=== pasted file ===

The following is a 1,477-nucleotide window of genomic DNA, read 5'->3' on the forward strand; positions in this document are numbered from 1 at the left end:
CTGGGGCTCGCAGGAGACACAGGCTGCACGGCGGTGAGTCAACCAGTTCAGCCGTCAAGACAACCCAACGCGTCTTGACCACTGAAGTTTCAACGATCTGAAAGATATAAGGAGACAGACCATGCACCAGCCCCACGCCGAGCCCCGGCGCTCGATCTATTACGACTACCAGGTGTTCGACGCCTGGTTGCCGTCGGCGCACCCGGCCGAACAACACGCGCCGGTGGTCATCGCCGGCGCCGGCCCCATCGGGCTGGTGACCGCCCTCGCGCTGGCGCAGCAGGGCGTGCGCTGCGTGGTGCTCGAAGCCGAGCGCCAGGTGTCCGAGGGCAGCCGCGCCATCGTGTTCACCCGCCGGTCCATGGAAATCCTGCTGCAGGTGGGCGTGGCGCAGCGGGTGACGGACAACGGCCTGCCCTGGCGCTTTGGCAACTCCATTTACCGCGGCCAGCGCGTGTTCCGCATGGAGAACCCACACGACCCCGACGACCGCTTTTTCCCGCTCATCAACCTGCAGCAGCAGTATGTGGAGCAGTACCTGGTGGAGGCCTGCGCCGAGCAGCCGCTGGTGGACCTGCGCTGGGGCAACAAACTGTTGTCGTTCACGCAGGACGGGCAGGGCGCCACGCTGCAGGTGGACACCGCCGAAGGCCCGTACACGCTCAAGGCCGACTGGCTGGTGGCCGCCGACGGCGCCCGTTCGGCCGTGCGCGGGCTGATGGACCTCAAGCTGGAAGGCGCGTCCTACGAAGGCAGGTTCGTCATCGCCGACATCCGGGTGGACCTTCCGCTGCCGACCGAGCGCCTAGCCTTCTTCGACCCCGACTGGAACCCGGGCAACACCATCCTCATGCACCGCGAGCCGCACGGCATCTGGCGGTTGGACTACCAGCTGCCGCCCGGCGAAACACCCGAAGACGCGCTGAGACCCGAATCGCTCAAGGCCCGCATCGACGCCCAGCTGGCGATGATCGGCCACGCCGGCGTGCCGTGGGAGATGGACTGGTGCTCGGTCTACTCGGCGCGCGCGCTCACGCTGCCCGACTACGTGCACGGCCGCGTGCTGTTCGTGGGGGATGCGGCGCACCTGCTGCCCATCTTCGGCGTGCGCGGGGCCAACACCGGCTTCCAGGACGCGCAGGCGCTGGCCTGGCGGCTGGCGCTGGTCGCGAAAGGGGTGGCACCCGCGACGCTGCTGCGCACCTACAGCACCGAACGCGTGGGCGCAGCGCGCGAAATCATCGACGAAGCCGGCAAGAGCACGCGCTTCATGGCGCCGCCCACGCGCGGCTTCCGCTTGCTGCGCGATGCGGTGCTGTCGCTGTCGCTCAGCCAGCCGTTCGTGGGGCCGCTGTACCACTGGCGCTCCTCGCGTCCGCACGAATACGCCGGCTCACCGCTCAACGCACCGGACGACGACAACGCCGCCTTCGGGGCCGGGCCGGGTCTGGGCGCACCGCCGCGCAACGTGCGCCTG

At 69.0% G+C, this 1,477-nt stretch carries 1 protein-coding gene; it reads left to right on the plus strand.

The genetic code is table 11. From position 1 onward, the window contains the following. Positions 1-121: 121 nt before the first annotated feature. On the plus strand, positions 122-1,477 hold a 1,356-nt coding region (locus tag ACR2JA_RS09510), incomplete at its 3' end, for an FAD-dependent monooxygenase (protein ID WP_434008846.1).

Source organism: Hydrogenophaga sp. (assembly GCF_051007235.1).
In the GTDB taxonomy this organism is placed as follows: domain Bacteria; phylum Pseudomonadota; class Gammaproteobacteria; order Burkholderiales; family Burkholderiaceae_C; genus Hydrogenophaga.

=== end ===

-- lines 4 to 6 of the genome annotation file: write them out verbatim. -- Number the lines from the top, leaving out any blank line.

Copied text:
The genetic code is table 11. From position 1 onward, the window contains the following. Positions 1-121: 121 nt before the first annotated feature. On the plus strand, positions 122-1,477 hold a 1,356-nt coding region (locus tag ACR2JA_RS09510), incomplete at its 3' end, for an FAD-dependent monooxygenase (protein ID WP_434008846.1).

Source organism: Hydrogenophaga sp. (assembly GCF_051007235.1).
In the GTDB taxonomy this organism is placed as follows: domain Bacteria; phylum Pseudomonadota; class Gammaproteobacteria; order Burkholderiales; family Burkholderiaceae_C; genus Hydrogenophaga.